Too nervous for Street Photography?
Are you nervous of photographing people in the street? Frightened they may see you pointing a camera at them?
Just what’s the first thing to do if your subject spots you taking that candid shot?
It’s easier than you think
Here, Philip Dunn offers advice from his long experience covering Travel and Street Photography for The Sunday Times and other major newspapers and magazines.
Many photographers share this dread of being caught red-handed taking a candid picture; they feel embarrassed, exposed and vulnerable.
Positively the first thing to do is to press the shutter button again. Yes, your heard correctly – press the button again. Don’t panic, and don’t lower the camera yet. Many great photographs have resulted from the initial responses of people spotting the camera.
You’ll be surprised how many people break into a grin.
Then, if necessary, lower the camera and show your own great big smile. Walk towards your subject – still smiling and with your
hands raised. Show him, or her, your picture. Explain what you are doing. That might be:
- Trying to learn the art of Street Photography
- Taking pictures for a competition
- You couldn’t resist photographing such a happy/interesting face
- Trying to make a living by photographing interesting people
- You were trying to add life to your picture of the general scene
Relax – be honest
Relax, tell the truth. You are not trying to hide anything. Don’t be in a hurry. If you are trying to sell your pictures, say so. If that is the case, this might be the time to get the subject to sign a model release form if you need one.
Remember, once you have explained, and they are content, you now have a ‘happy’ subject – and a great opportunity to take more pictures of them. Don’t waste it – take pictures.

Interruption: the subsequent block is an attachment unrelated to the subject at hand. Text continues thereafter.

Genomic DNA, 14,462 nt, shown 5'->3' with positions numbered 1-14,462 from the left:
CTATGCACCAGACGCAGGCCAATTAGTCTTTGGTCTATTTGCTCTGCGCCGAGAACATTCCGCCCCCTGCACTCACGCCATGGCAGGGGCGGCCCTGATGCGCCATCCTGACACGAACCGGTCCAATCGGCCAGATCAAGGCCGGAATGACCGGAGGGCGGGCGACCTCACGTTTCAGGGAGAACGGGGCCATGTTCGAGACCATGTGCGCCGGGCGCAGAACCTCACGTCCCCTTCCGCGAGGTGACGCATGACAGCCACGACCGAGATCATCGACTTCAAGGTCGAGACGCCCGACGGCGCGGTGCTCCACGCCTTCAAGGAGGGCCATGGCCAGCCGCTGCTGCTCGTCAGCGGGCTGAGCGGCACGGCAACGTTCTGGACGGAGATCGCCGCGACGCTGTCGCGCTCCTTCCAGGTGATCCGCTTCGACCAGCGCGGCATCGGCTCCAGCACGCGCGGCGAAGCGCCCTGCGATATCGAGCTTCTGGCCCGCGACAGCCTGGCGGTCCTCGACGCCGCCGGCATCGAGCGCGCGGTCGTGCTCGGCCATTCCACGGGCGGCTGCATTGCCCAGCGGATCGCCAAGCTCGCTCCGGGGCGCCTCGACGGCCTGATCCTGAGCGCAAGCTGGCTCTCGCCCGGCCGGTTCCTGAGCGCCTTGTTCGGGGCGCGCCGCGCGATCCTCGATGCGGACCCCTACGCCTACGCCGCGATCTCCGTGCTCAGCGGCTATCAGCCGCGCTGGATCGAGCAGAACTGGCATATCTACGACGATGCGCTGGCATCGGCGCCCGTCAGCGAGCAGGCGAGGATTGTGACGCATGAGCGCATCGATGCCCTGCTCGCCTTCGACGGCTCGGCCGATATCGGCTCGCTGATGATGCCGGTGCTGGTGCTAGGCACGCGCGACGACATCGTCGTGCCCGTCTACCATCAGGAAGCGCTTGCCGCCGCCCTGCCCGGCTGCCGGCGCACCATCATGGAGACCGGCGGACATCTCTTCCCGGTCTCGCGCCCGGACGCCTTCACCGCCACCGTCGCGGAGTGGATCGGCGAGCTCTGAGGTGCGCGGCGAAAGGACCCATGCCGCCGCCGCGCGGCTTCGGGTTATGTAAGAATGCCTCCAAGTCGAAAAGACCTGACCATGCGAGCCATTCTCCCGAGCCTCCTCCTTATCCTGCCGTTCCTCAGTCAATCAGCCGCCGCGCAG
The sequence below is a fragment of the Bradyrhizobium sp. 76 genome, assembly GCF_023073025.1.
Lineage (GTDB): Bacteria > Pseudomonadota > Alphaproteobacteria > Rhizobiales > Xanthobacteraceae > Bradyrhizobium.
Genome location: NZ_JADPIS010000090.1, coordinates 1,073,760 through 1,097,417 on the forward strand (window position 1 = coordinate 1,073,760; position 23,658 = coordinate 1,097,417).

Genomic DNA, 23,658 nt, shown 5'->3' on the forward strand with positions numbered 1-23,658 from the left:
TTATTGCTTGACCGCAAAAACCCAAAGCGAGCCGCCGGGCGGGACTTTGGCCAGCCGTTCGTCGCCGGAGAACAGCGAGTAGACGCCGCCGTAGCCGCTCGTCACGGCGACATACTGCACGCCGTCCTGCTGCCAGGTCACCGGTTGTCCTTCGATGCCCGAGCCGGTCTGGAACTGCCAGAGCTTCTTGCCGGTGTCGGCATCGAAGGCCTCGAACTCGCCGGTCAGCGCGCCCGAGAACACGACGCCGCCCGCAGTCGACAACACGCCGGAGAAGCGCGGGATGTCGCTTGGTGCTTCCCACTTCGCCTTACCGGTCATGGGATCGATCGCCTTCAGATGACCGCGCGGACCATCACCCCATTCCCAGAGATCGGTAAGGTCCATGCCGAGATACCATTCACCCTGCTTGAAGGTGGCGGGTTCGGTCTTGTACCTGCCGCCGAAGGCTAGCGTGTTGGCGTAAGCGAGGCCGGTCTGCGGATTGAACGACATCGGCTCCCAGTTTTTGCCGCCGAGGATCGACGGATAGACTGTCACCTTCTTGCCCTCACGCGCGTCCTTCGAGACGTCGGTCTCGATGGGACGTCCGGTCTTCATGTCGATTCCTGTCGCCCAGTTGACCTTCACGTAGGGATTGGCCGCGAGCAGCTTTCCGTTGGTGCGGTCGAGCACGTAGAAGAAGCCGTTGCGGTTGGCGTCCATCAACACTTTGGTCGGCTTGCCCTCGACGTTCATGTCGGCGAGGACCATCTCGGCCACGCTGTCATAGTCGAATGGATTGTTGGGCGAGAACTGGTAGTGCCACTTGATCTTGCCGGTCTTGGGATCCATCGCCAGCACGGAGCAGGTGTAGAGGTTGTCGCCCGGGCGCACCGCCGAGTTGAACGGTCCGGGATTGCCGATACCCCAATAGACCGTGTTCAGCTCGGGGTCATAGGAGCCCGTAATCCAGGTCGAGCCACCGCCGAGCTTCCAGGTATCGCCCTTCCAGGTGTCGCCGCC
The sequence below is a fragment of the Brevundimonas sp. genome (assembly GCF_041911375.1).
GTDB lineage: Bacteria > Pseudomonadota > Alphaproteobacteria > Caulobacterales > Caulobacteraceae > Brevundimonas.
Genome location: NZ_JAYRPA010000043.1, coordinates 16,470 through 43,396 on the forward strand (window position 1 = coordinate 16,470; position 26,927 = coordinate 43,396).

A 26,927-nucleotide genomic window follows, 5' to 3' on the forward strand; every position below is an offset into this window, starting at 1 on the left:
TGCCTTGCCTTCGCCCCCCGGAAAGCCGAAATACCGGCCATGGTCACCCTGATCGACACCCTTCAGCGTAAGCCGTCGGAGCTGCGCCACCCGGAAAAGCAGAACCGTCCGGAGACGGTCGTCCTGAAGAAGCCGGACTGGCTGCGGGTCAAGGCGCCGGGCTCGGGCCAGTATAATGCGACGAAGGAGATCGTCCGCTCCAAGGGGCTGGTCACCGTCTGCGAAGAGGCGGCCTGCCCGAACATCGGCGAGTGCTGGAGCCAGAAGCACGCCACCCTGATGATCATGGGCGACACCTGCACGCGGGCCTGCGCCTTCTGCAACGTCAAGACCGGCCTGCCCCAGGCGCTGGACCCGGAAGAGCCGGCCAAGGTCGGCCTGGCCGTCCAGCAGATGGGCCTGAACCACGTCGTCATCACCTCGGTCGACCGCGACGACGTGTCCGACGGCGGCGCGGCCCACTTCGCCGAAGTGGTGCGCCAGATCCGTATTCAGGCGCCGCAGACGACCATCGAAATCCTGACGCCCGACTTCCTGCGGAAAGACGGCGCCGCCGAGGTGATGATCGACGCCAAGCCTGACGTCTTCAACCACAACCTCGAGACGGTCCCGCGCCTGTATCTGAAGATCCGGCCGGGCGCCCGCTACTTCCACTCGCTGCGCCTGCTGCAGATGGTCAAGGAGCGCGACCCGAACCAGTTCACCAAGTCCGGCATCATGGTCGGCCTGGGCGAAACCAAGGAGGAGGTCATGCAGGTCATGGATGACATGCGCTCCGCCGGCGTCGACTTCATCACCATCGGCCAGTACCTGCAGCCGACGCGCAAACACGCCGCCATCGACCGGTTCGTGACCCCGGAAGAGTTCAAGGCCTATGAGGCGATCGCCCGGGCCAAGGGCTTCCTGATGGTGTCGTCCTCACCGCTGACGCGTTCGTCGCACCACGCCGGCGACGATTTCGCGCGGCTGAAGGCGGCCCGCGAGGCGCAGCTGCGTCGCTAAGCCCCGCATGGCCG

Of course, there is always a risk that someone will demand that you leave them alone and clear off, Okay, smile and look for pictures elsewhere – there are plenty of subjects to go at. Don’t waste your time arguing, just go.
When you are photographing people in the street…
it is very, very rare that someone will get aggressive if your body language is friendly and at ease.
Although things were often different when I was a press photographer covering hard news events… I’ve been given a broken nose by a dirty vicar convicted of interfering with choirboys – may the Lord forgive him, he pushed the camera into my face; I’ve had the coat ripped off my back and camera smashed by two thugs from the British Movement – no forgiveness there – and been called a ‘maggot of the carcass of the capitalist press’ by a very angry picket.
It was all part of a day’s work as a press photographer on a national daily newspaper.
There’s one coming up on Saturday 26th January 2018